post-3965-0-22786000-1484374530_thumb.jpg

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the question is whether the 50 f2 will be much better than what?... and more importantly at doing what exactly?

 

I understand that this series of these f2 lenses are target in particular to the public of the X pro 2 which  needs a lens with a front profile that won’t impede vision through the OVF.

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this Meyer Goertz 50mm f1.8 costed peanuts and takes as good as an image as any 56 might produce. I don’t believe in autofocus for portraits

 

index.php

Autofocus has it's place in photography, whether you believe it or not.

 

Also, the OP asked for something small for occasional use and for other occasions than portraits. I'd say the 50 f2 seems like the perfect fit.

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If you're photographing fast moving subjects you'll get better results from learning to do zone focusing regardless of lens on fuji.

And if you like available light portraits, you'll usually end up at larger apertures and I find that modern autofocus systems have far greater hit rates with shallow dof than I'm able to achieve in manual, despite my experience with manual focus cameras...

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I have been hesitant about geeting the 56mm f1.2 because its steep price compare to other Fuji lenses. I know is a terrific lens for portraiture but also seems to be slow to fucus and a bit larger than other lenses.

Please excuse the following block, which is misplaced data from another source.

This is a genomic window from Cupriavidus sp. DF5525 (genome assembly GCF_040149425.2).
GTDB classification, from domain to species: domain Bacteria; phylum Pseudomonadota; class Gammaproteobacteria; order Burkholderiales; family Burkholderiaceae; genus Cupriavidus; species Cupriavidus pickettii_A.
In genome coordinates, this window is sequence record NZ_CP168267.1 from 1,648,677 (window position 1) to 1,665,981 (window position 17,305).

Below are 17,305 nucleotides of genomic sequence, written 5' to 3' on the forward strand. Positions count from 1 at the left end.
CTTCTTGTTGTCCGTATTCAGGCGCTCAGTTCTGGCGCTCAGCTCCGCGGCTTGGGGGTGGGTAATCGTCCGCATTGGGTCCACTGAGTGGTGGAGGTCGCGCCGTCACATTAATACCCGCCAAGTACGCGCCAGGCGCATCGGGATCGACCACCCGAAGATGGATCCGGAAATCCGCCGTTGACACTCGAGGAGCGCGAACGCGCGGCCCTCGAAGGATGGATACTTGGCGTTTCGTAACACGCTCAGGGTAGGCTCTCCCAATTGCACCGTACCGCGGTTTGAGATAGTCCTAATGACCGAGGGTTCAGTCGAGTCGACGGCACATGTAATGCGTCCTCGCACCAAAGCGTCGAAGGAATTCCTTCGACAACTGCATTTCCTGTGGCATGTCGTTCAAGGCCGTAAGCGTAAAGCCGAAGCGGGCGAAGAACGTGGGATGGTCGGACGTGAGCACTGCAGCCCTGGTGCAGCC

I am mostly about street photo but occasionally I want to take portraits so I'd like a lens with fast AF and capable of producing good bokeh.

 

What would you do?

 

On the cheap, 60 f2.8 if you are using t2, pro2 or e2 as bodies. The results is on par with the 56 most times except at closes distance, widest aperture.

For the best "realistic", studio grade portraits go for the 90 F2.

Go for the 56 f1.2 if you want some creative shots or play with composition and bokeh.

 

I own both the 60 and 56 (both versions) and I still feel the 90 is the most competent portrait lens Fujifilm has made so far. Besides, the 90 is best the lens to give you some working distance for that great street photography portrait.

Edited by Aswald
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  • 2 weeks later...

I have been hesitant about geeting the 56mm f1.2 because its steep price compare to other Fuji lenses. I know is a terrific lens for portraiture but also seems to be slow to fucus and a bit larger than other lenses.

I am mostly about street photo but occasionally I want to take portraits so I'd like a lens with fast AF and capable of producing good bokeh.

 

What would you do?

They are 2 different lenses, really.

 

I think you should be leaning towards the new 50mm f/2. For street with faster AF and good bokeh, it's got that all for you and for a lot less $$ than the 56mm f/1.2.

 

I have the 56mm f/1.2, but I did not hesitate to preorder the 50mm f/2 as well. The 56mm is a very nice lens, but it's quite big and heavy and not the fastest AF because of the big glass inside. I use the 56mm mainly for more serious portrait sessions.  I have tried the 56mm occasionally for street and more casual photos, but I would be lying if I didn't find myself cropping out more from a scene than I wanted because I did not have the space to back up..and even if I may have had enough space to back up, I might find a clear line of site to my shot I want to make obstructed, especially when it's busy with enough people around.